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It's All About Blades of Glory at Crashed Ice Competition in St. Paul


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I’ve got nothin’ but love for St. Paul, and when a major world-class event happens on “my” side of the river, I feel a sense of pride (in that modest way we St. Paulites feel proud, which is to smile on the inside and go about our business as usual on the outside). It’s kind of how Sally Fields must’ve felt in her 1984 Oscar speech for Places in the Heart when she gushed, “I can't deny the fact that you like me, right now, you like me!”

Last year, Red Bull liked St. Paul so well as the site of Ice Cross Downhill World Championships (aka Crashed Ice), they’re coming back for a second year from Jan. 24-26.

It’s a good thing, too, since St. Paul was hit hard by the NHL lockout. If a bunch of crazy hockey players/skaters can pull in big enough crowds to revive the local economy, more power to ‘em!  

Not that they need power, exactly, more like ‘more guts to ‘em!’ because this sport is not for the faint of heart. 

According to WCCO, Crashed Ice is “a wild skating course that features jumps and turns, and plenty of danger for the competing skaters.”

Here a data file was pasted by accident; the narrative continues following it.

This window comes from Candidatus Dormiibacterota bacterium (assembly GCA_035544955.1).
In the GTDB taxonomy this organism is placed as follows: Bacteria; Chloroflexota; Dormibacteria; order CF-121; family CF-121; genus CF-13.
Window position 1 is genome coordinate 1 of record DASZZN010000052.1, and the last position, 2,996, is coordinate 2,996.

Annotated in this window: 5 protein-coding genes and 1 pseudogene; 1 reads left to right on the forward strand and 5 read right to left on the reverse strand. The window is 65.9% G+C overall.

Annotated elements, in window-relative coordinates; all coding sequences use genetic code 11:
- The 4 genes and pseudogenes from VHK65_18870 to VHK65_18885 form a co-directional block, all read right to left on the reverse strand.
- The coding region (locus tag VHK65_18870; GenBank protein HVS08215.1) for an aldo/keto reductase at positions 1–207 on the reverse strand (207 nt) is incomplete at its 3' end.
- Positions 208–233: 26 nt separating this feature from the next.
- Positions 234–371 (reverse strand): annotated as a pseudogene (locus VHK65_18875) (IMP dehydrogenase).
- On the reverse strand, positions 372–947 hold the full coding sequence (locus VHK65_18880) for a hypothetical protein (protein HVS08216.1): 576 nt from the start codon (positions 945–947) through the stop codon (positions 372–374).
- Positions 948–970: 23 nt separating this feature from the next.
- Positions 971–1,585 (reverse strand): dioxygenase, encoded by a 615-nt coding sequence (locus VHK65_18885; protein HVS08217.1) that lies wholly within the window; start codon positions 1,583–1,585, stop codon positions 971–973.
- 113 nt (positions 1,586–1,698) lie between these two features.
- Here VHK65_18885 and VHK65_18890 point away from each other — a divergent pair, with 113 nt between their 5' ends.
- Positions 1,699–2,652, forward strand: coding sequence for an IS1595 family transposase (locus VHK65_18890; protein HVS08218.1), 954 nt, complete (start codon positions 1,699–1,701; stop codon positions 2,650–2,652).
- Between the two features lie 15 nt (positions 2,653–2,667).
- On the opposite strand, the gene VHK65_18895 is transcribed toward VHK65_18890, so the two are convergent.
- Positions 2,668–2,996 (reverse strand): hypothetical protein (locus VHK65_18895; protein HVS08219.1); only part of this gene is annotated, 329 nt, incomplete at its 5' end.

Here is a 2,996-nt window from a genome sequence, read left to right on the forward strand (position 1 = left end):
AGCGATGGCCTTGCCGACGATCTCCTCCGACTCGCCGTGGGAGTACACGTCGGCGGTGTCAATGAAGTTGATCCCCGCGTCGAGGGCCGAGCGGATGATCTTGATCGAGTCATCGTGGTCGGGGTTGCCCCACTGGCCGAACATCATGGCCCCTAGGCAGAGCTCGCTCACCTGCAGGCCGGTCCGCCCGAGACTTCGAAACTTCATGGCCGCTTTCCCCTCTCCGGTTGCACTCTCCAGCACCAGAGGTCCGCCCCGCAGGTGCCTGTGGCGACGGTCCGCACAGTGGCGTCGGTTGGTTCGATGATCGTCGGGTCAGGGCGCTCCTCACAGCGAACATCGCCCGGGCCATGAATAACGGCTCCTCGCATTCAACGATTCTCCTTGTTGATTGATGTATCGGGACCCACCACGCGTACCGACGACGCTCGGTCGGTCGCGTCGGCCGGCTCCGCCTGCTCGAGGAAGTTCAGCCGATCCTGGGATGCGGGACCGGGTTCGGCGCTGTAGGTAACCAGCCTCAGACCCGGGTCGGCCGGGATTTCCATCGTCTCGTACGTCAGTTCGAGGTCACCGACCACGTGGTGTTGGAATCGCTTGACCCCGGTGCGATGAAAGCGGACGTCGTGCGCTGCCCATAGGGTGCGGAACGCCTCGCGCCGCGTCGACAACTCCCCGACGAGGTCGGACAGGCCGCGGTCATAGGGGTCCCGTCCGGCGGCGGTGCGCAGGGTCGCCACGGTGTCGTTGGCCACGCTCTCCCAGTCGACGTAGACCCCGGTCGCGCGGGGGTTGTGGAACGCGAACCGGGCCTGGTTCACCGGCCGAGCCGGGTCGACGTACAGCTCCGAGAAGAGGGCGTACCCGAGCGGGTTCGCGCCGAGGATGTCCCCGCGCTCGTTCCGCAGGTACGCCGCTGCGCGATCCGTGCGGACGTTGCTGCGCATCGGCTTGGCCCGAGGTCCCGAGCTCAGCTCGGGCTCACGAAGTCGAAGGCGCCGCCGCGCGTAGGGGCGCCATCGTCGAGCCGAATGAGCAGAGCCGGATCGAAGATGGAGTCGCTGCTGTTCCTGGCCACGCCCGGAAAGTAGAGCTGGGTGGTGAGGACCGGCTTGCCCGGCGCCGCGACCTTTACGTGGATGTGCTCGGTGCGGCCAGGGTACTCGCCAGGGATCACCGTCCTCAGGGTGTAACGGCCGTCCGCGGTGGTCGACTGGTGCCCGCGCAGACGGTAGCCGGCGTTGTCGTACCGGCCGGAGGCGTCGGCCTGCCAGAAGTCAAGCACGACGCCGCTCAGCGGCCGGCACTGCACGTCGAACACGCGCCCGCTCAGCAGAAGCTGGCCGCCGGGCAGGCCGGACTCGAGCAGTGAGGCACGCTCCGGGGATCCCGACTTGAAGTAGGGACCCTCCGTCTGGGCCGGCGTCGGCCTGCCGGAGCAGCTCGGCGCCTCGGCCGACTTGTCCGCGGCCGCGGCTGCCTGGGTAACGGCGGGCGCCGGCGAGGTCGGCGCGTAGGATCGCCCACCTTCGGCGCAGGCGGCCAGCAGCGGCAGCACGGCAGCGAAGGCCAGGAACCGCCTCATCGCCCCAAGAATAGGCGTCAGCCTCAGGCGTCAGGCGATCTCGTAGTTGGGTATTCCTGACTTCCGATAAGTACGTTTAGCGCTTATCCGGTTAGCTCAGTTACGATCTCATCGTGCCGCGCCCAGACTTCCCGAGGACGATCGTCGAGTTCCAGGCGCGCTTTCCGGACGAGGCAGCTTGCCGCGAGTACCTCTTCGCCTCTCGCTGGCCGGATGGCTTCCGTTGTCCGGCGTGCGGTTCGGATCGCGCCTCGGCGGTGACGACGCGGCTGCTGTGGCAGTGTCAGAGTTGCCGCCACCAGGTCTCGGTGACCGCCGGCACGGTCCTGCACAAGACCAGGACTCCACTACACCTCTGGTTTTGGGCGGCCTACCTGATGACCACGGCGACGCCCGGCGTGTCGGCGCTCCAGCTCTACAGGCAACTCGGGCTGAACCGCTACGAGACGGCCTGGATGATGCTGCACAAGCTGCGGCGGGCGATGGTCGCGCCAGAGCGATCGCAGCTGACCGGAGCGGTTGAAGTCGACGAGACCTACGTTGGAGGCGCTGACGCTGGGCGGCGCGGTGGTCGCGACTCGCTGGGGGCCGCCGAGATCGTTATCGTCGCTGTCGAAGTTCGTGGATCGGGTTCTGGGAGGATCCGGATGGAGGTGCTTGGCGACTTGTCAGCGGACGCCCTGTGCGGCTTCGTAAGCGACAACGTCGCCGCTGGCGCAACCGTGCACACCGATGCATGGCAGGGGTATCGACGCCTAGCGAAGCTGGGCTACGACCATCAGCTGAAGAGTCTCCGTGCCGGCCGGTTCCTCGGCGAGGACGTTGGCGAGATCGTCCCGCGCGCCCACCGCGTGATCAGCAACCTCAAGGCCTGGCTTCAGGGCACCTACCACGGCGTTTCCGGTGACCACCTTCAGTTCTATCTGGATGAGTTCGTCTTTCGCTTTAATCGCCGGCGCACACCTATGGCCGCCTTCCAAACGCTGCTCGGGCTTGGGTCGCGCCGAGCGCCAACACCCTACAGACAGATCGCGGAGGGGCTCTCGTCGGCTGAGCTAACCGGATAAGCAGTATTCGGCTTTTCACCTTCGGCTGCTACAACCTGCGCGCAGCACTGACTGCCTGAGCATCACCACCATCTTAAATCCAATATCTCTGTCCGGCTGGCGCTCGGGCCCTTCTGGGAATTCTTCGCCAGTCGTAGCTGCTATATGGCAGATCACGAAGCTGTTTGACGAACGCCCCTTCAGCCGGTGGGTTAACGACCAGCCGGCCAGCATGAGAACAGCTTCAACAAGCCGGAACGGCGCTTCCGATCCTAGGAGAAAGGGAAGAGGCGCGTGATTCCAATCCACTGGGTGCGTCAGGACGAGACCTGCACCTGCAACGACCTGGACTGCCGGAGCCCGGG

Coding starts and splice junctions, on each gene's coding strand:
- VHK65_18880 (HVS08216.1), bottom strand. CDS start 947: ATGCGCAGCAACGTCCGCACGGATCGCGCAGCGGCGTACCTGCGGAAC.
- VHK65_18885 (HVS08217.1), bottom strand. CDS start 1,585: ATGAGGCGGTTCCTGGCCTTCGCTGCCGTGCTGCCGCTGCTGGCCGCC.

Jeremy at Crashed Ice In technical terms, it’s 1,300 feet of man-made tracks and tubes and scaffolding winding down Cathedral Hill. Amateur and pro hockey players don’t simply skate down this ice course, they wildly careen. The very beginning of the course features a 48-foot-tall start ramp. Do you know how high that is?! That’s like a five-story building!

Once they survive the start, they race down, four at a time, at speeds of up to 44 mph. Along the way, they conquer steep turns, vertical drops, and a double bump jump (or at least hope to conquer them. There is a reason, after all, that it’s called Crashed Ice).

Right now as I type this story, skaters from around the world are training for Crashed Ice over on Tonka Bay. This is serious business.

It’s an exhilarating rush for the racers and the spectators alike. It’s free to watch, too. (You can’t say that about many sports competitions these days.)

St. Paul is the first of five stops around the world, boasting one of the most challenging tracks in the series. I wouldn’t expect anything less. 

TIPS

* Watch for hometown hero 2008 Lakeville South graduate and St. Cloud State student Cameron Naasz, who will be representing USA in the event. 

* It can get crowded, so either try to go early or find a spot near the Jumbotron. Plan ahead regarding parking, too. 

* If you can’t make it to St. Paul, watch the action streaming live on redbullcrashedice.com.

* The official Red Bull Crashed Ice After Party—featuring live DJ performances from Get Cryphy, Rick Rude, and Lil Jon—will be held at the Myth Nightclub, 3090 Southlawn Dr., Maplewood from 9 p.m. to close. There will be a free shuttle bus on the corner of Kellogg and John Ireland boulevards. Pre-sale tickets are $15.

* For a full schedule of events, visit the Red Bull Crashed Ice Guide.
 

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